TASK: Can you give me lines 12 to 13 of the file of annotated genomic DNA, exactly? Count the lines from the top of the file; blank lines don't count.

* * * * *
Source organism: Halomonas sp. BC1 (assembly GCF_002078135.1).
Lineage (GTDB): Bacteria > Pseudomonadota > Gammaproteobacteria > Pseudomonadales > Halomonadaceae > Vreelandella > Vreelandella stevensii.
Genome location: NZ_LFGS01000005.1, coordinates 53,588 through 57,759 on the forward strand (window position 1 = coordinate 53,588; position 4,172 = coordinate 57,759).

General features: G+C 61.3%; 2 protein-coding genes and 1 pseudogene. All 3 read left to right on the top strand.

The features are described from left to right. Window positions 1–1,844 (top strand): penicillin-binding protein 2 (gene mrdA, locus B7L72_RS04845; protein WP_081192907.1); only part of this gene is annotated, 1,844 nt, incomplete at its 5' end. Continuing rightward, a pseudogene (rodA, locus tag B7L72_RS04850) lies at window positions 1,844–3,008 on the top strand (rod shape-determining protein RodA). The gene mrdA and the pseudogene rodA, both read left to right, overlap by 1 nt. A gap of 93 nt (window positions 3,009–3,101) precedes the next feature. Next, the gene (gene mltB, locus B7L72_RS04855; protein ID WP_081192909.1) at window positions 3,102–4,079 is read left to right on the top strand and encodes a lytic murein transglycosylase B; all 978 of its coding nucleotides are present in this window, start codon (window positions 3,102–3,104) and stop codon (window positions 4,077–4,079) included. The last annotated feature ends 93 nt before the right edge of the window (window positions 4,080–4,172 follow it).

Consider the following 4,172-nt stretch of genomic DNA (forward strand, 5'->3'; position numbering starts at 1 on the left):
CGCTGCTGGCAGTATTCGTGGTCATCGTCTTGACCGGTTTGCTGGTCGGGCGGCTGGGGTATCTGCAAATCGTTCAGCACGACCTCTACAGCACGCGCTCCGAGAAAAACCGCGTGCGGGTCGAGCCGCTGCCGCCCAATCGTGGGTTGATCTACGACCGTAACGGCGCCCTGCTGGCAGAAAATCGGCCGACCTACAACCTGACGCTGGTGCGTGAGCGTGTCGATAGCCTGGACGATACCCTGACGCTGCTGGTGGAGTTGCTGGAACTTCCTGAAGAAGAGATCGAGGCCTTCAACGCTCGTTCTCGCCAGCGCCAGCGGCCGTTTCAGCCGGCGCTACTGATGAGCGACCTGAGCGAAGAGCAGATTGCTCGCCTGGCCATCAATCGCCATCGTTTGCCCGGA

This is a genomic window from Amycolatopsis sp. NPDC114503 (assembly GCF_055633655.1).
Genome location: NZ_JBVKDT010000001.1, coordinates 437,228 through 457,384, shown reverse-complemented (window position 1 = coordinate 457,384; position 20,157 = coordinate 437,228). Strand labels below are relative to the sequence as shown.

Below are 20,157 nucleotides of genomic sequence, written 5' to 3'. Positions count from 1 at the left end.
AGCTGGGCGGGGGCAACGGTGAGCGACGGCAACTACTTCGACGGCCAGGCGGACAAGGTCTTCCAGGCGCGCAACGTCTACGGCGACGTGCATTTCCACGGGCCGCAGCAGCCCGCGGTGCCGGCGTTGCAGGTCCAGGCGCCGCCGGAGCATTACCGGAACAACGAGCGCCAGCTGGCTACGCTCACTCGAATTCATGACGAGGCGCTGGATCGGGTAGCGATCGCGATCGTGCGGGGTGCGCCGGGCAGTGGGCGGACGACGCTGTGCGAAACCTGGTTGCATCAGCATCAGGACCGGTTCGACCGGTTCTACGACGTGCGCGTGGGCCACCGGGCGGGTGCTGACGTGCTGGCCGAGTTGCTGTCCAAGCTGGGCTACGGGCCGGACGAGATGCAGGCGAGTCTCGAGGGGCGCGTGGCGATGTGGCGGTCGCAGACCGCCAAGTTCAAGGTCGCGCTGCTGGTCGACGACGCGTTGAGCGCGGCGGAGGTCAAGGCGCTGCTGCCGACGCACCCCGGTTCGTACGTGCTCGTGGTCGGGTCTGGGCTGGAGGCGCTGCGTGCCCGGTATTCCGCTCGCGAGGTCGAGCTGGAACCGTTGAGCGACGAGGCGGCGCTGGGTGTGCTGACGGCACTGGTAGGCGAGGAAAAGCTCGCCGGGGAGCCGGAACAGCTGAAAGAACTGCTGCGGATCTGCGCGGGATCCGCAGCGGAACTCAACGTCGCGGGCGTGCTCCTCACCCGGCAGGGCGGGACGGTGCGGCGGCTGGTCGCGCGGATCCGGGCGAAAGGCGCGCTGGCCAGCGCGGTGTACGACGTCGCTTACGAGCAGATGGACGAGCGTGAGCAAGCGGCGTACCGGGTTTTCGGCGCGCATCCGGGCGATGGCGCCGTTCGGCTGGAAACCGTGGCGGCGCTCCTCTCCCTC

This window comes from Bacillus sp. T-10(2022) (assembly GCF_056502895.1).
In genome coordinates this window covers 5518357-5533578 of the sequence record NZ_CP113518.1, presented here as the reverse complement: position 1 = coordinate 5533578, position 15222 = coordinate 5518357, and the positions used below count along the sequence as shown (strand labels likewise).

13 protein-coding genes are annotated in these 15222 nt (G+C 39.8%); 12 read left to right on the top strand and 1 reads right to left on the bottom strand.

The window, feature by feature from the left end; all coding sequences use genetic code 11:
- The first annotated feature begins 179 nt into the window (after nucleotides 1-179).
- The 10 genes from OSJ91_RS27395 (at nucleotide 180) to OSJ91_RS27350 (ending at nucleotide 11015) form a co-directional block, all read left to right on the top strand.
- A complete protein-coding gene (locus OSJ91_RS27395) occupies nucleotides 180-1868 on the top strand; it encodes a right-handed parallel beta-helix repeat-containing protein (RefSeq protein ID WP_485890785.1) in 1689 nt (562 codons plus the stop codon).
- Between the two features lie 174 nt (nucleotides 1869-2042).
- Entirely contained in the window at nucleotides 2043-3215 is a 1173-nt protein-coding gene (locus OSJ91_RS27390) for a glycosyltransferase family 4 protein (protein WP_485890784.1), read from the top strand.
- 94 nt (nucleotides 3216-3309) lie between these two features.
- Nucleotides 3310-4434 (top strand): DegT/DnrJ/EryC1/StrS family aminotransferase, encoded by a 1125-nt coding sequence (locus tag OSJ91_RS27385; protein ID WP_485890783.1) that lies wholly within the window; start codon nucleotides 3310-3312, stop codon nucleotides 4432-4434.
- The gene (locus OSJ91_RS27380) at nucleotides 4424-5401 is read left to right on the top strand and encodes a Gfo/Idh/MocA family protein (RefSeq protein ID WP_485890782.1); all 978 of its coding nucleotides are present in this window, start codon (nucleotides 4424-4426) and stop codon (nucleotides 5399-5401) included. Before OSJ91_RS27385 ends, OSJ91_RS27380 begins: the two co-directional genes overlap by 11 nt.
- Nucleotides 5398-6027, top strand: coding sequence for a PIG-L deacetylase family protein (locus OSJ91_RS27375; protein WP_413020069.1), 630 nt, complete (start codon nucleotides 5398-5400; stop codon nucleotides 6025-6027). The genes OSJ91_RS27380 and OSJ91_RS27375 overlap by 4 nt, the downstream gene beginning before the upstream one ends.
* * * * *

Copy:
This window comes from Bacillus sp. T-10(2022) (assembly GCF_056502895.1).
In genome coordinates this window covers 5518357-5533578 of the sequence record NZ_CP113518.1, presented here as the reverse complement: position 1 = coordinate 5533578, position 15222 = coordinate 5518357, and the positions used below count along the sequence as shown (strand labels likewise).